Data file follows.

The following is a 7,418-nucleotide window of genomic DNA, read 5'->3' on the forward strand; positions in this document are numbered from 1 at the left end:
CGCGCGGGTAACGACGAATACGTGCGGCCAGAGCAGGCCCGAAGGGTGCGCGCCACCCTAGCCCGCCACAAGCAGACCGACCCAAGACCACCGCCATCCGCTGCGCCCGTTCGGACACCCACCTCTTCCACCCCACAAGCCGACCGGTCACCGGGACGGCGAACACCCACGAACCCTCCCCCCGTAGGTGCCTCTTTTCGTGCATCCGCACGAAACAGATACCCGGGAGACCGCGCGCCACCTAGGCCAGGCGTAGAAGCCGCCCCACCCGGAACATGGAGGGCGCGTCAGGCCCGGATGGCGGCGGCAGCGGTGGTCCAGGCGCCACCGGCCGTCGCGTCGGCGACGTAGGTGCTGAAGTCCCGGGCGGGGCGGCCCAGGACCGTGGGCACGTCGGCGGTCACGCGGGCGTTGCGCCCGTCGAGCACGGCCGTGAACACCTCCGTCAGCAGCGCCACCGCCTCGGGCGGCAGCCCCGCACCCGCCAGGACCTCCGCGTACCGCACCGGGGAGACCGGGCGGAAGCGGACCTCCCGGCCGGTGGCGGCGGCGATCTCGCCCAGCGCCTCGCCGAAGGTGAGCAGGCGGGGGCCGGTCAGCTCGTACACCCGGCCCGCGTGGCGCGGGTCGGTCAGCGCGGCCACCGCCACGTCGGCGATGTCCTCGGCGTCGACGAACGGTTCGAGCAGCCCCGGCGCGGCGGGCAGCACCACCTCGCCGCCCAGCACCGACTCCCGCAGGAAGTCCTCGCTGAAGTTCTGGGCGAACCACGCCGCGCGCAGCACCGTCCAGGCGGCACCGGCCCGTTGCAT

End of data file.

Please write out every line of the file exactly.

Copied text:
The following is a 7,418-nucleotide window of genomic DNA, read 5'->3' on the forward strand; positions in this document are numbered from 1 at the left end:
CGCGCGGGTAACGACGAATACGTGCGGCCAGAGCAGGCCCGAAGGGTGCGCGCCACCCTAGCCCGCCACAAGCAGACCGACCCAAGACCACCGCCATCCGCTGCGCCCGTTCGGACACCCACCTCTTCCACCCCACAAGCCGACCGGTCACCGGGACGGCGAACACCCACGAACCCTCCCCCCGTAGGTGCCTCTTTTCGTGCATCCGCACGAAACAGATACCCGGGAGACCGCGCGCCACCTAGGCCAGGCGTAGAAGCCGCCCCACCCGGAACATGGAGGGCGCGTCAGGCCCGGATGGCGGCGGCAGCGGTGGTCCAGGCGCCACCGGCCGTCGCGTCGGCGACGTAGGTGCTGAAGTCCCGGGCGGGGCGGCCCAGGACCGTGGGCACGTCGGCGGTCACGCGGGCGTTGCGCCCGTCGAGCACGGCCGTGAACACCTCCGTCAGCAGCGCCACCGCCTCGGGCGGCAGCCCCGCACCCGCCAGGACCTCCGCGTACCGCACCGGGGAGACCGGGCGGAAGCGGACCTCCCGGCCGGTGGCGGCGGCGATCTCGCCCAGCGCCTCGCCGAAGGTGAGCAGGCGGGGGCCGGTCAGCTCGTACACCCGGCCCGCGTGGCGCGGGTCGGTCAGCGCGGCCACCGCCACGTCGGCGATGTCCTCGGCGTCGACGAACGGTTCGAGCAGCCCCGGCGCGGCGGGCAGCACCACCTCGCCGCCCAGCACCGACTCCCGCAGGAAGTCCTCGCTGAAGTTCTGGGCGAACCACGCCGCGCGCAGCACCGTCCAGGCGGCACCGGCCCGTTGCAT